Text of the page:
Wintergirls, by Lauries Halse Anderson
Wintergirls is a “problem” book, a dark, intense exploration of what it’s like to live with anorexia, and between the vivid writing and the immediacy of the first-person, present-tense narration, I was compelled to turn page after page.
Lia is eighteen years old, a veteran of rehab for eating disorders; she’s been engaged for years in competitive weight loss with Cassie, her oldest and closest friend. When Cassie dies, horribly and alone, Lia’s stepmother is almost relieved that she’s no longer around to drag Lia down.
But Lia’s spiralling down anyway. Methodically weighing ten raisins (16 calories) and five almonds (35) against the need to, say, drive somewhere without passing out, Lia tinkers with the scale, plays her divorced parents against one another, and leaves a false trail of lies and plates with crumbs on them to hide her slow, deliberate unravelling. Whether Lia is literally being haunted by her ex-best friend, or whether her brain is merely tormenting her with convincing delusions, this is a horror story. It’s haunting enough to be trapped in Lia’s brain, with its funhouse mirror misperceptions of reality, viewing her own body as so much clutter, a load to be lightened.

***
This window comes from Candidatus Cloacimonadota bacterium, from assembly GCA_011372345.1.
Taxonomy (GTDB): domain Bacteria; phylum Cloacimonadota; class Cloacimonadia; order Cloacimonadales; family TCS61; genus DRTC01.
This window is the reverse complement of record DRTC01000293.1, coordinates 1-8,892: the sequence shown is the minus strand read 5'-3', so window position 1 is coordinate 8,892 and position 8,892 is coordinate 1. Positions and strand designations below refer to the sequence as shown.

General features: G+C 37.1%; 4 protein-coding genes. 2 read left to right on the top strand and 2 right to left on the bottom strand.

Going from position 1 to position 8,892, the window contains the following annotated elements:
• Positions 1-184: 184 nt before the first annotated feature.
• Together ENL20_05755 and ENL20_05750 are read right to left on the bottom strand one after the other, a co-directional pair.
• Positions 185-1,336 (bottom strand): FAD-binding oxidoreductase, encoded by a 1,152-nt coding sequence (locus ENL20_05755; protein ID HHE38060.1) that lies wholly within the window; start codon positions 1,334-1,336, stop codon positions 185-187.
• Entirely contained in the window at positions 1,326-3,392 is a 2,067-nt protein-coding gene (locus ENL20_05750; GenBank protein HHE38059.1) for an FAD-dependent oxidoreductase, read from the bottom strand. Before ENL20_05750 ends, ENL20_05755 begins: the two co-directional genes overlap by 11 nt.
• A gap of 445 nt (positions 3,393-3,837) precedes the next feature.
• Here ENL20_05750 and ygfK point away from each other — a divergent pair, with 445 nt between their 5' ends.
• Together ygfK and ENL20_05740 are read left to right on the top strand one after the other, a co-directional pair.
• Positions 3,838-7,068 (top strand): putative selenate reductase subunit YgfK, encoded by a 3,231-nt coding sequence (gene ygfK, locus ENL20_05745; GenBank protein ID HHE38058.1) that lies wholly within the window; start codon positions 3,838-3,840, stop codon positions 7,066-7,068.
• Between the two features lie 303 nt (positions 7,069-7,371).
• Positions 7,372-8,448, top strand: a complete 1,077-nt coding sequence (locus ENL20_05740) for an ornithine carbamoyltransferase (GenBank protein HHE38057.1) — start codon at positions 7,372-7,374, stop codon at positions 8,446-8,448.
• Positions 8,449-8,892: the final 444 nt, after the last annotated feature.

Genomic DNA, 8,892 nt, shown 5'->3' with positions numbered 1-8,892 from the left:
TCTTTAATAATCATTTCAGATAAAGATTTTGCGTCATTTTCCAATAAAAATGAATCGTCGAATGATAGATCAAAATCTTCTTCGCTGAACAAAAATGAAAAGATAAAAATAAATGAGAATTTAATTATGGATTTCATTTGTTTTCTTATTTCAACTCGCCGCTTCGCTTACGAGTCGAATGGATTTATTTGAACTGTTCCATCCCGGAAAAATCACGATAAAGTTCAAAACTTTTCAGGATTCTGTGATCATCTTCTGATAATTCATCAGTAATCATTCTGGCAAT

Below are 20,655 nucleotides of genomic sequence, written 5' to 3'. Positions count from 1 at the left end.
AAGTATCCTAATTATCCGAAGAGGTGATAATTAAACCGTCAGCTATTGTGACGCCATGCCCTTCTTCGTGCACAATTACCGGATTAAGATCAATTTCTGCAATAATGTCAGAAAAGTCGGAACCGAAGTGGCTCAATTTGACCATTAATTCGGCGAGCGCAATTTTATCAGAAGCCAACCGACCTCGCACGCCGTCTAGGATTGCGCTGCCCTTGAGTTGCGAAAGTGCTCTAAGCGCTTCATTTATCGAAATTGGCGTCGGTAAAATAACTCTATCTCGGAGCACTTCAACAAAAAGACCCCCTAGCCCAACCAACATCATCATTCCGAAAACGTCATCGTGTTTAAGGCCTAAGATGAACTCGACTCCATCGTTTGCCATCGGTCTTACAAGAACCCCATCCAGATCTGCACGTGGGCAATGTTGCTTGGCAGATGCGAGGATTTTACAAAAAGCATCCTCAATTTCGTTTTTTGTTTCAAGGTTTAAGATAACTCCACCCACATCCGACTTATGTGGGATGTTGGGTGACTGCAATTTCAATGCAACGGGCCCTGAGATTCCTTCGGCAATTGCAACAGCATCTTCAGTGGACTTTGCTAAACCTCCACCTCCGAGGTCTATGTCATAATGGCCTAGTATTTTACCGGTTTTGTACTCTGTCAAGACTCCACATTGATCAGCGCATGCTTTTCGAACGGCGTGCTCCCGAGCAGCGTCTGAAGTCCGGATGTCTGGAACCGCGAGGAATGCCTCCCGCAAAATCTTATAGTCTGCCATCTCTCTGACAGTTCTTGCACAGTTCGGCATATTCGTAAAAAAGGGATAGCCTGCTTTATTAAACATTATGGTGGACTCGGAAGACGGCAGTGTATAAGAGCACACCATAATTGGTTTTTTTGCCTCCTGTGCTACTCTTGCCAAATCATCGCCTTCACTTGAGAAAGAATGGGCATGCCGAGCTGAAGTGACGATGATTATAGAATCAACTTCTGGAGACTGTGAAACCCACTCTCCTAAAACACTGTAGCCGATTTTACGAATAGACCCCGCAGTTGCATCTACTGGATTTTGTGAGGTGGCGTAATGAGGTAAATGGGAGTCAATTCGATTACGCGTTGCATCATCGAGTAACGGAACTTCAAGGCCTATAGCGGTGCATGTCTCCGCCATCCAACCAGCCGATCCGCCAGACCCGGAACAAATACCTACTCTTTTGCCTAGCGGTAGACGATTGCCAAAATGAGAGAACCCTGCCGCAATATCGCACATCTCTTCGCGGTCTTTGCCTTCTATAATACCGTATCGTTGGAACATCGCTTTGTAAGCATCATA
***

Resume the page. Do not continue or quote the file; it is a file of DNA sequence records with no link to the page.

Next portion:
Everything else aside, this is a strong piece of writing, playing with word association and typesetting and mythic metaphors from Persephone to Sleeping Beauty to Charlotte’s Web. Wintergirls isn’t a plot so much as a mind-set, an immersion by words into Lia’s strange, angry world. There’s no definitive answer to “why?” or “whose fault?” Lia’s point of view is a dark, dangerous place to put yourself as a reader. I came out of this book in somewhat of a daze, not sure what to do with this story, other than collar all of the young people in my life and remind them that they are beautiful and beloved.
Check the WRL catalog for Wintergirls.